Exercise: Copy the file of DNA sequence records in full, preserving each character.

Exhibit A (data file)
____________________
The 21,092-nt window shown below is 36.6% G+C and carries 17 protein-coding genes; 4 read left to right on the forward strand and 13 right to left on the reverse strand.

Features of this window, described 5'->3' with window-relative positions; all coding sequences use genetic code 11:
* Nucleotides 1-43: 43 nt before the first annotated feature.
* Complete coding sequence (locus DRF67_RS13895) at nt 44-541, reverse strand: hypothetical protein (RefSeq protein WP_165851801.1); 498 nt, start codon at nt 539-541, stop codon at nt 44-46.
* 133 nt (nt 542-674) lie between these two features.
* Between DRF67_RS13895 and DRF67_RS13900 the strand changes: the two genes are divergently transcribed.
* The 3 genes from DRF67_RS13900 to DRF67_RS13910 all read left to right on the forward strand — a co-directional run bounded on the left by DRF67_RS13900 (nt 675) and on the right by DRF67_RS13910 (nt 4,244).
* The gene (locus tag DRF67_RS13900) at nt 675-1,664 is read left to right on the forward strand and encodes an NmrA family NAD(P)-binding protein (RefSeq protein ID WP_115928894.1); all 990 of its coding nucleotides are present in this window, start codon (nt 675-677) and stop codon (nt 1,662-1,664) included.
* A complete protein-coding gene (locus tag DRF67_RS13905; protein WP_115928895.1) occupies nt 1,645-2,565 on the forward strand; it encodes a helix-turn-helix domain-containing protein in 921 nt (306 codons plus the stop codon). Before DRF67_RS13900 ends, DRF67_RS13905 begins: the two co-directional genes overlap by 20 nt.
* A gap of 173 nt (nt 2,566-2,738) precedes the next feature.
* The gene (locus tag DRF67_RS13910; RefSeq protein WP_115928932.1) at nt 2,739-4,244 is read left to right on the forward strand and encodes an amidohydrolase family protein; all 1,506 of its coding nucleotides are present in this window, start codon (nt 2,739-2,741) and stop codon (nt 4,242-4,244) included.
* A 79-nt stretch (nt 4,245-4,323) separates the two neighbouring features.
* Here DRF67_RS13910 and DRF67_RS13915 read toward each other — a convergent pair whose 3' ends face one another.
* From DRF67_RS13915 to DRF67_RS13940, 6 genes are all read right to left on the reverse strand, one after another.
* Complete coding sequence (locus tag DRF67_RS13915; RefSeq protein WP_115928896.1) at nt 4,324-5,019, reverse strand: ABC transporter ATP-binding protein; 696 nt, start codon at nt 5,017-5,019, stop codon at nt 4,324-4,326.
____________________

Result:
The 21,092-nt window shown below is 36.6% G+C and carries 17 protein-coding genes; 4 read left to right on the forward strand and 13 right to left on the reverse strand.

Features of this window, described 5'->3' with window-relative positions; all coding sequences use genetic code 11:
* Nucleotides 1-43: 43 nt before the first annotated feature.
* Complete coding sequence (locus DRF67_RS13895) at nt 44-541, reverse strand: hypothetical protein (RefSeq protein WP_165851801.1); 498 nt, start codon at nt 539-541, stop codon at nt 44-46.
* 133 nt (nt 542-674) lie between these two features.
* Between DRF67_RS13895 and DRF67_RS13900 the strand changes: the two genes are divergently transcribed.
* The 3 genes from DRF67_RS13900 to DRF67_RS13910 all read left to right on the forward strand — a co-directional run bounded on the left by DRF67_RS13900 (nt 675) and on the right by DRF67_RS13910 (nt 4,244).
* The gene (locus tag DRF67_RS13900) at nt 675-1,664 is read left to right on the forward strand and encodes an NmrA family NAD(P)-binding protein (RefSeq protein ID WP_115928894.1); all 990 of its coding nucleotides are present in this window, start codon (nt 675-677) and stop codon (nt 1,662-1,664) included.
* A complete protein-coding gene (locus tag DRF67_RS13905; protein WP_115928895.1) occupies nt 1,645-2,565 on the forward strand; it encodes a helix-turn-helix domain-containing protein in 921 nt (306 codons plus the stop codon). Before DRF67_RS13900 ends, DRF67_RS13905 begins: the two co-directional genes overlap by 20 nt.
* A gap of 173 nt (nt 2,566-2,738) precedes the next feature.
* The gene (locus tag DRF67_RS13910; RefSeq protein WP_115928932.1) at nt 2,739-4,244 is read left to right on the forward strand and encodes an amidohydrolase family protein; all 1,506 of its coding nucleotides are present in this window, start codon (nt 2,739-2,741) and stop codon (nt 4,242-4,244) included.
* A 79-nt stretch (nt 4,245-4,323) separates the two neighbouring features.
* Here DRF67_RS13910 and DRF67_RS13915 read toward each other — a convergent pair whose 3' ends face one another.
* From DRF67_RS13915 to DRF67_RS13940, 6 genes are all read right to left on the reverse strand, one after another.
* Complete coding sequence (locus tag DRF67_RS13915; RefSeq protein WP_115928896.1) at nt 4,324-5,019, reverse strand: ABC transporter ATP-binding protein; 696 nt, start codon at nt 5,017-5,019, stop codon at nt 4,324-4,326.